Stalingrad (movie, 2001)
Stalingrad or Enemy at the gates to Quebec ( Enemy at the Gates ) is a multinational film directed by Jean-Jacques Annaud , released in 2001 .
Vasili Zaitsev is a young sniper. During the siege of Stalingrad , he met Danilov, a Red Army political officer, to whom he demonstrated his talents by killing Germans, including officers, with rapid and precise rifle fire. Danilov proposes to the commandment to make Vasily a hero, an idol, to restore hope to men by publishing his exploits. In response, the German staff dispatched his best sniper, Major König. At the heart of the Battle of Stalingrad, a hunt then commits between the two heroes. The battle, as well as Vassili’s state of grace with the political commissioner, seems to be suspended at the end of the duel.
Sacha is a Soviet boy who knows König and Vasily. He works for Danilov and gives truncated information to König, who help Vassili. König ends up understanding that the boy works for the Sovetics and hangs him. Vassili and Danilov meet Tania Chernova, Danilov thinks to start a relationship with her, but when he realizes that it is Vasily who enjoys his favors, he sends a letter to his superiors to denounce a defeatist behavior of Vassili . Shortly after, Tania is hit by a shrapnel. The thinking dead, Danilov regrets to have betrayed his friend and decides to help Vasili discovering that König shoot him and thus reveals his position. Danilov dies of a bullet in the head, and when König leaves his hiding place and approaches to see the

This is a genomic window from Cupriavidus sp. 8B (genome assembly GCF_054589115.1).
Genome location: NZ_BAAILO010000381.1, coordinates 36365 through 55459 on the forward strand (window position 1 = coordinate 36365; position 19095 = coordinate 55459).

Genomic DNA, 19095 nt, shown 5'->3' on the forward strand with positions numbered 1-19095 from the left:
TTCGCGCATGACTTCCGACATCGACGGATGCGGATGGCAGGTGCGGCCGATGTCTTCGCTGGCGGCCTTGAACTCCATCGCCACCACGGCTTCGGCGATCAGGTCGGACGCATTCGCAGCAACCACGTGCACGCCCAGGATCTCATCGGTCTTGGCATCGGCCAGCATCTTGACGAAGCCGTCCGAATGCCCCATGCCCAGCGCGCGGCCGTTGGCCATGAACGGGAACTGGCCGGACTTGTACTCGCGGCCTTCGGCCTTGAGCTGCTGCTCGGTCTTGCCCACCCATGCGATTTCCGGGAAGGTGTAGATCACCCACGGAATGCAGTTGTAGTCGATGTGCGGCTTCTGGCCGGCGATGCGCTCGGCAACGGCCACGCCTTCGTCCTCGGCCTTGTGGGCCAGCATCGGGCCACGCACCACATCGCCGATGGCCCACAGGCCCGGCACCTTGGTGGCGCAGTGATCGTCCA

Tania finally survives her wound and Vassili finds her in a hospital.
- Original title: Enemy at the Gates
- French title: Stalingrad
- Quebec title: The enemy at the gates
- Director: Jean-Jacques Annaud
- Script: Jean-Jacques Annaud and Alain Godard , inspired by the book Enemy at the Gates: The Battle for Stalingrad (in) of William Craig (in) appeared in 1973
- Music: James Horner
- Costumes: Janty Yates
- Photography: Robert Fraisse
- Editing: Noëlle Drink , Humphrey Dixon
- Special Effects: John Evans
- Production: Jean-Jacques Annaud , John D. Schofield
- Production Companies :
- United States : Paramount Pictures , Mandalay Pictures
- Germany : KC Medien , MP Film Management
- France : Reperage
- United Kingdom :Swanford Films
- Ireland : Little Bird
- Germany : Constantin Film (cinema), BMG Video (VHS), Universum Film ( DVD )
- United States : Paramount Pictures (Movie) and Paramount Home Video (DVDand VHS)
- France : Pathé
- Budget: $ 68 million
- Country of Origin: France , Germany , United States , Ireland , United Kingdom
- Shooting languages: English , German and Russian
- Format: Color ( DeLuxe ) – 2.35: 1 (Super 35) – Dolby Digital and DTS – 35 mm
- Genre: war
- Duration: 131 minutes ( 2 hours 11 )